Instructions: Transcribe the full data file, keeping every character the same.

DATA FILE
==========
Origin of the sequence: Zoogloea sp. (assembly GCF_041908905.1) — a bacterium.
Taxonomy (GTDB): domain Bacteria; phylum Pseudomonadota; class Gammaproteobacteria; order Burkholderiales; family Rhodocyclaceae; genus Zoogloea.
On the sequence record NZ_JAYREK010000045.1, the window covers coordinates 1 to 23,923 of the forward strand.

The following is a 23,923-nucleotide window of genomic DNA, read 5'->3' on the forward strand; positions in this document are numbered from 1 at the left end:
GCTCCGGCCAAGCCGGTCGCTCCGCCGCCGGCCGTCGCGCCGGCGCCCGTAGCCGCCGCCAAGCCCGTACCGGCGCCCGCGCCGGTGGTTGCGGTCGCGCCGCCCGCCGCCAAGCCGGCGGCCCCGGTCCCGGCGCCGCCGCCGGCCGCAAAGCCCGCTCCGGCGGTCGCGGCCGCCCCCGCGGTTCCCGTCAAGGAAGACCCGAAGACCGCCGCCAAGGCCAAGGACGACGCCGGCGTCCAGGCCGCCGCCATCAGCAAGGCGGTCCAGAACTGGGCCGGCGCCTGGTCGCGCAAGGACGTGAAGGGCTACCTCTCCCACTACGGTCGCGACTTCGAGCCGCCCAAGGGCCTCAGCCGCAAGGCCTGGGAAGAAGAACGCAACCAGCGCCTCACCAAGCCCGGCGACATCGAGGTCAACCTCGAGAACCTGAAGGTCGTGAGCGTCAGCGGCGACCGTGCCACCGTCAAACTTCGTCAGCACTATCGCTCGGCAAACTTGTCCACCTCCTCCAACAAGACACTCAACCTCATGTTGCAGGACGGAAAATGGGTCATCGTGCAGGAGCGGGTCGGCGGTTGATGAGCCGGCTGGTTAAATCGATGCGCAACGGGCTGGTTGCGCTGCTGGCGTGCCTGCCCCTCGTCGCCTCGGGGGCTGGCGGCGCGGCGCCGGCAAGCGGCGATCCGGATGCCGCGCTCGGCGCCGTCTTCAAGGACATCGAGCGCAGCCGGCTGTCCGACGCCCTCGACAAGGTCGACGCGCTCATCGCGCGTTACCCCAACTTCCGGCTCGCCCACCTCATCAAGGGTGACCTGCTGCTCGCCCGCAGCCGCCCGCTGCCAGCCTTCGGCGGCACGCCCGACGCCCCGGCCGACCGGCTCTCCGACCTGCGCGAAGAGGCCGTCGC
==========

Origin of the sequence: Zoogloea sp. (assembly GCF_041908905.1) — a bacterium.
Taxonomy (GTDB): domain Bacteria; phylum Pseudomonadota; class Gammaproteobacteria; order Burkholderiales; family Rhodocyclaceae; genus Zoogloea.
On the sequence record NZ_JAYREK010000045.1, the window covers coordinates 1 to 23,923 of the forward strand.

The following is a 23,923-nucleotide window of genomic DNA, read 5'->3' on the forward strand; positions in this document are numbered from 1 at the left end:
GCTCCGGCCAAGCCGGTCGCTCCGCCGCCGGCCGTCGCGCCGGCGCCCGTAGCCGCCGCCAAGCCCGTACCGGCGCCCGCGCCGGTGGTTGCGGTCGCGCCGCCCGCCGCCAAGCCGGCGGCCCCGGTCCCGGCGCCGCCGCCGGCCGCAAAGCCCGCTCCGGCGGTCGCGGCCGCCCCCGCGGTTCCCGTCAAGGAAGACCCGAAGACCGCCGCCAAGGCCAAGGACGACGCCGGCGTCCAGGCCGCCGCCATCAGCAAGGCGGTCCAGAACTGGGCCGGCGCCTGGTCGCGCAAGGACGTGAAGGGCTACCTCTCCCACTACGGTCGCGACTTCGAGCCGCCCAAGGGCCTCAGCCGCAAGGCCTGGGAAGAAGAACGCAACCAGCGCCTCACCAAGCCCGGCGACATCGAGGTCAACCTCGAGAACCTGAAGGTCGTGAGCGTCAGCGGCGACCGTGCCACCGTCAAACTTCGTCAGCACTATCGCTCGGCAAACTTGTCCACCTCCTCCAACAAGACACTCAACCTCATGTTGCAGGACGGAAAATGGGTCATCGTGCAGGAGCGGGTCGGCGGTTGATGAGCCGGCTGGTTAAATCGATGCGCAACGGGCTGGTTGCGCTGCTGGCGTGCCTGCCCCTCGTCGCCTCGGGGGCTGGCGGCGCGGCGCCGGCAAGCGGCGATCCGGATGCCGCGCTCGGCGCCGTCTTCAAGGACATCGAGCGCAGCCGGCTGTCCGACGCCCTCGACAAGGTCGACGCGCTCATCGCGCGTTACCCCAACTTCCGGCTCGCCCACCTCATCAAGGGTGACCTGCTGCTCGCCCGCAGCCGCCCGCTGCCAGCCTTCGGCGGCACGCCCGACGCCCCGGCCGACCGGCTCTCCGACCTGCGCGAAGAGGCCGTCGC